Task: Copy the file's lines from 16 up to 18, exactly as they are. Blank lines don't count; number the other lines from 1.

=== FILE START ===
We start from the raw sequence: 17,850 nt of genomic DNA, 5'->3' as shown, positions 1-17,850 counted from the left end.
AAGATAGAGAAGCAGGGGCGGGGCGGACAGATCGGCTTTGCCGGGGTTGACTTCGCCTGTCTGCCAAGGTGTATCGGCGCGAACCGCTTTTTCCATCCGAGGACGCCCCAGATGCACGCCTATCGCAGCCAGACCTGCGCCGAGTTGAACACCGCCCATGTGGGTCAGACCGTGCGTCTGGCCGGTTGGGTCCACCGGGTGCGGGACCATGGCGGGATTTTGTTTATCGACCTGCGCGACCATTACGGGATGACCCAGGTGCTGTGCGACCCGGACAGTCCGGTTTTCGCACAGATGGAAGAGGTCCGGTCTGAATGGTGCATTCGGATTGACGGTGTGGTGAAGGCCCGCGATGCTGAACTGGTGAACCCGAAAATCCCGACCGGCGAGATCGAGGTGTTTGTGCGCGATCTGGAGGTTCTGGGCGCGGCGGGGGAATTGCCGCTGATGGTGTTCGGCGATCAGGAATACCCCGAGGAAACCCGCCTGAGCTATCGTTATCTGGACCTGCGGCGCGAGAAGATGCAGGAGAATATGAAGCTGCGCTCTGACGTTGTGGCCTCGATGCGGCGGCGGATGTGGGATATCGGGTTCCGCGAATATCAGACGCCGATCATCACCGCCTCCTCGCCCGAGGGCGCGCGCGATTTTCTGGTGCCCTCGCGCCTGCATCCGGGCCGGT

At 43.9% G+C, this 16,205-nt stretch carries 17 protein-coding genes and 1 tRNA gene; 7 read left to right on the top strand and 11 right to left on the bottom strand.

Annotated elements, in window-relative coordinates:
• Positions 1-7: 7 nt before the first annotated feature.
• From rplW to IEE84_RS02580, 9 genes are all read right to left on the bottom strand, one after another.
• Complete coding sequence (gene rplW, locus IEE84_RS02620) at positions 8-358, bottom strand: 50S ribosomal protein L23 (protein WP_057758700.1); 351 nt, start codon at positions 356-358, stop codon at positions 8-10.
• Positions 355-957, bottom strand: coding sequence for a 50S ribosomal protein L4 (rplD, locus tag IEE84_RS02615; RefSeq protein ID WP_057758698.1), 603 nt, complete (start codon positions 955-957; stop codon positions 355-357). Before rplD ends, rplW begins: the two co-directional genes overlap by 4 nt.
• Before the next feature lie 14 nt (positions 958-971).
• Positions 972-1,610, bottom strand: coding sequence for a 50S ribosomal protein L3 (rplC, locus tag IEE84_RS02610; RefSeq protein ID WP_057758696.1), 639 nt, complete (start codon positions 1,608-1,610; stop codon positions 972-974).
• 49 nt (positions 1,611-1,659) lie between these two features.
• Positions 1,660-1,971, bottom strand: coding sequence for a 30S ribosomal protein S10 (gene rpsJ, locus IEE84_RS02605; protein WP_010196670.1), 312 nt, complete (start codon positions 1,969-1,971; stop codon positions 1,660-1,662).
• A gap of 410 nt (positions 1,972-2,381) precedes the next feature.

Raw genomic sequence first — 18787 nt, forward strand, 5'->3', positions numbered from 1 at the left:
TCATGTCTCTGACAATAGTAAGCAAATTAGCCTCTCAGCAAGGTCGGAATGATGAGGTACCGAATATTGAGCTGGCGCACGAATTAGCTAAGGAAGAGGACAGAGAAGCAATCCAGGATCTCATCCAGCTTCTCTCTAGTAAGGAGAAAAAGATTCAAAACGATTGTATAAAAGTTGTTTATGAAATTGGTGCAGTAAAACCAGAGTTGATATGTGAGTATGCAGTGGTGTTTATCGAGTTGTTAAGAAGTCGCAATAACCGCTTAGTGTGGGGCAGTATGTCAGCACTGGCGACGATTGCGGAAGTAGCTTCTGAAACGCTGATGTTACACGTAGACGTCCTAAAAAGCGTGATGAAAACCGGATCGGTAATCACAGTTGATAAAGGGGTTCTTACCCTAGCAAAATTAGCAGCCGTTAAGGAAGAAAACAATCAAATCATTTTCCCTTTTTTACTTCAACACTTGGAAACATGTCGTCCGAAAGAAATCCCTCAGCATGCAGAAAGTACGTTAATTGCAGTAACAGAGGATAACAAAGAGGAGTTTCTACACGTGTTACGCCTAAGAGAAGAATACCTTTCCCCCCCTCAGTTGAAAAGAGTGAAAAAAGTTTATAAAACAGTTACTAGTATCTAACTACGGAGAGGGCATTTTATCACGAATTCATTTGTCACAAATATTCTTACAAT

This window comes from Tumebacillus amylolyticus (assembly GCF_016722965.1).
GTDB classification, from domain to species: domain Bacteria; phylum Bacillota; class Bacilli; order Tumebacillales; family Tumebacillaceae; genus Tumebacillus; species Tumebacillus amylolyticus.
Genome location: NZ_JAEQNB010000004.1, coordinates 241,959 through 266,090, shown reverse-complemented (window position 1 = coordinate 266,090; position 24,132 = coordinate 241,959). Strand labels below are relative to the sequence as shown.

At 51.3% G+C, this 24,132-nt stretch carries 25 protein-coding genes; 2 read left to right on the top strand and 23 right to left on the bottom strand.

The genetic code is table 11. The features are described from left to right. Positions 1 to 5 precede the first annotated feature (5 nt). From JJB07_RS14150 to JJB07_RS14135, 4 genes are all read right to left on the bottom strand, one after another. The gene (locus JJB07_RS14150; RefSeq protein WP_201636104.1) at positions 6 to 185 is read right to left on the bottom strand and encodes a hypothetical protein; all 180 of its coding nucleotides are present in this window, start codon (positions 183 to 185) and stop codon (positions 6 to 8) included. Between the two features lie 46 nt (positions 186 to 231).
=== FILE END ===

This window comes from Tumebacillus amylolyticus (assembly GCF_016722965.1).
GTDB classification, from domain to species: domain Bacteria; phylum Bacillota; class Bacilli; order Tumebacillales; family Tumebacillaceae; genus Tumebacillus; species Tumebacillus amylolyticus.
Genome location: NZ_JAEQNB010000004.1, coordinates 241,959 through 266,090, shown reverse-complemented (window position 1 = coordinate 266,090; position 24,132 = coordinate 241,959). Strand labels below are relative to the sequence as shown.